For Catherine Opie, the personal is often political. Throughout her career this acclaimed fine art photographer has patched together an insightful, detailed portrait of the United States, via her own carefully studied, exquisitely executed portrait and landscape images of the country’s diverse communities.
Opie’s images include surfers and high school football players, strip malls, ice fishing huts, swamps and national parks, as well as individuals and locations on the edges of American society, such as trans men and women, S&M enthusiasts, and protest marches. In each case, Opie’s images seem to simultaneously advocate and document, appearing to remain impartial, while clearly making a stand on one side of the political divide.
In this interview, the LA-based photographer discusses her moving, beautiful 2017 photograph of the Women’s March in Los Angeles.This limited edition photograph is available to buy now at Artspace. Read on to learn about how Opie went about taking this shot, how her attitude to marches is changing, as well as why she hopes to document police coercion at big, public protests, and the circumstances under which she met the seminal Californian activist Angela Davis.
What do you remember of the day you made this photograph? It was the first women’s march after Trump was elected. All through America, women took to the streets in protest and it was massive. The light was incredible that morning. It was one of those crisp January skies - an LA winter morning - and light was refracting everywhere. I don’t know how many people turned up but it was an incredible sight. And it wasn’t just the US, it was throughout the world.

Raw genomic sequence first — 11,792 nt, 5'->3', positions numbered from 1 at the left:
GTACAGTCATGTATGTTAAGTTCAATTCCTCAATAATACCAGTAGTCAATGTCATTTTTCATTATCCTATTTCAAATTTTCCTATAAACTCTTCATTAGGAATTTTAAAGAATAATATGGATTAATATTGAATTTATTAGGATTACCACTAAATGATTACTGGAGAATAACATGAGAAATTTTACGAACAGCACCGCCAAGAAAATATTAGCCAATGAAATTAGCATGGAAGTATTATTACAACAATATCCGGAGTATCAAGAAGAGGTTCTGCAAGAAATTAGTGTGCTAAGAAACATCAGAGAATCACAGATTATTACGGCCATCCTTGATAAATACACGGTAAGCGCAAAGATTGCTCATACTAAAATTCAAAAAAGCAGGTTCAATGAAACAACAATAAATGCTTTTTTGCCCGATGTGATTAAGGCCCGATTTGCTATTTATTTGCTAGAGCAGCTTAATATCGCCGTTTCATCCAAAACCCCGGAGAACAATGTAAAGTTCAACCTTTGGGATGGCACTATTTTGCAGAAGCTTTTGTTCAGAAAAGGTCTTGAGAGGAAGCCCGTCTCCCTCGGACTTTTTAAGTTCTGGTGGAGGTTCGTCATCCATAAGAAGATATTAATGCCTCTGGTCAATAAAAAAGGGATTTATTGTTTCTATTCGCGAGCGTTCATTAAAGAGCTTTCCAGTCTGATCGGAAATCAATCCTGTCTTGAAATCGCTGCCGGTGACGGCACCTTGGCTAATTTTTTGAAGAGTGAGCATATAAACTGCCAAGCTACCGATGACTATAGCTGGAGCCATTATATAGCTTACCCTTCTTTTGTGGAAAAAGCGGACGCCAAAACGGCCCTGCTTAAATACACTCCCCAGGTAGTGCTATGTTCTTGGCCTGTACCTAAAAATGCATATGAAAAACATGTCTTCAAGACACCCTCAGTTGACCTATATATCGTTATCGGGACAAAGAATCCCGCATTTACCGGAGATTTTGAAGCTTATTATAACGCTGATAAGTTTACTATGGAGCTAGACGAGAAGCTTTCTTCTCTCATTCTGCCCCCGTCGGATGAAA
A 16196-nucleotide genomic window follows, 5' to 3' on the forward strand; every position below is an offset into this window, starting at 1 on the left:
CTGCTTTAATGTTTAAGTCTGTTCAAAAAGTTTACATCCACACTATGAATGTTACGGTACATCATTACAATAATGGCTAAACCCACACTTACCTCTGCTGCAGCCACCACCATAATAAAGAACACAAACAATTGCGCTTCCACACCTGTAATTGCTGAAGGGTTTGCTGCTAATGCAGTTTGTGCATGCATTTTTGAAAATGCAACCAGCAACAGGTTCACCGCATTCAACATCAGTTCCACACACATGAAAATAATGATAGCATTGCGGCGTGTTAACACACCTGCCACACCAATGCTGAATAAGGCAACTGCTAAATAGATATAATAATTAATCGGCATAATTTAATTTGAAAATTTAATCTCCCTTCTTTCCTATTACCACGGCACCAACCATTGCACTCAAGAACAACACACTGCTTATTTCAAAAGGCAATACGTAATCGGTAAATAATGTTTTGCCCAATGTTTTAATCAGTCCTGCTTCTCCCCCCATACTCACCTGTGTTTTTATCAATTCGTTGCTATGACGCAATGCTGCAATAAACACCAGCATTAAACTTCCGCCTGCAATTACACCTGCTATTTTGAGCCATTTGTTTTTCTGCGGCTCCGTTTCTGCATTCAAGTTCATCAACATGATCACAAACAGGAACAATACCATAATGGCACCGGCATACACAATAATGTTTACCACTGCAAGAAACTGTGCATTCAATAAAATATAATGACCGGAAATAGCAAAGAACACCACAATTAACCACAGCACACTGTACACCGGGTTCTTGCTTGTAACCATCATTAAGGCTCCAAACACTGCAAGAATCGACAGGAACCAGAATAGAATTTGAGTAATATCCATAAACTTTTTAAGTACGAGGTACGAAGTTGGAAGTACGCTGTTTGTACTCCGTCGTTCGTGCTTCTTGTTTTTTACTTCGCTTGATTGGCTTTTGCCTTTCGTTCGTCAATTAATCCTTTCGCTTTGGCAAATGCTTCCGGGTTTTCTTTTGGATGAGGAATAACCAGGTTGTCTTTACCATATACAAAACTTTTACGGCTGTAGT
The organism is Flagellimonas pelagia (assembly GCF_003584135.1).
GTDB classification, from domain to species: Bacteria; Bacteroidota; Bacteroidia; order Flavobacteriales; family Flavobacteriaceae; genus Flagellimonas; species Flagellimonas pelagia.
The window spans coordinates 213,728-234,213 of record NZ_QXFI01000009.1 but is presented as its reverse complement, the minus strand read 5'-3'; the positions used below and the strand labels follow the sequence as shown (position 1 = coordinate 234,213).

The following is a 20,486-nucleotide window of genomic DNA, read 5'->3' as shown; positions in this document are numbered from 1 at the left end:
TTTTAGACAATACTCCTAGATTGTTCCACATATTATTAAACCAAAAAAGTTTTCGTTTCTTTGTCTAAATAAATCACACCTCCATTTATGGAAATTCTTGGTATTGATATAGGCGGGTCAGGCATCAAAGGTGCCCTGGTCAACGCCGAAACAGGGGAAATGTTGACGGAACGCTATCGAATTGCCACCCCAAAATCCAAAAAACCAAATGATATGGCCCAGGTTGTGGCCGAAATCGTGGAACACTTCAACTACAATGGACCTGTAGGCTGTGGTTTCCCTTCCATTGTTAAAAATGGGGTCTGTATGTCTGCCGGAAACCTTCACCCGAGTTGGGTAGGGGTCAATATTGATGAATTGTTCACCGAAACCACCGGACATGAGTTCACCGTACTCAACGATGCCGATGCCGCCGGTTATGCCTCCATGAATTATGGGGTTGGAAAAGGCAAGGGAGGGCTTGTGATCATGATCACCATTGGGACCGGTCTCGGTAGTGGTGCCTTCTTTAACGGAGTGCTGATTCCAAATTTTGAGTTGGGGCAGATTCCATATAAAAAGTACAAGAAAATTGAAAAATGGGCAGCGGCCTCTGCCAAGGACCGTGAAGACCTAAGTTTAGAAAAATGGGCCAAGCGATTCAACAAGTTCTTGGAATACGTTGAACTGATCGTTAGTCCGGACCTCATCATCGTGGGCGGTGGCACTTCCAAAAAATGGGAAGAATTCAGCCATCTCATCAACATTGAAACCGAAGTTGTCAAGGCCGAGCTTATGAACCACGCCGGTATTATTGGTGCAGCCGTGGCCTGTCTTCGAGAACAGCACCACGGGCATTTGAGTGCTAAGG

How do you tend to shoot events like this? I always end up at these marches at the front, because I like to photograph the marchers as they pass me, and make a kind of sequence with that. But this day I ended up being the person who was helping the march go on. Because everyone was discombobulated. I’ve done a lot of Gay Pride parades in terms of organising, so somehow I ended up with a safety vest. After a while I was like, no! I can’t do this; I’ve got to make my work!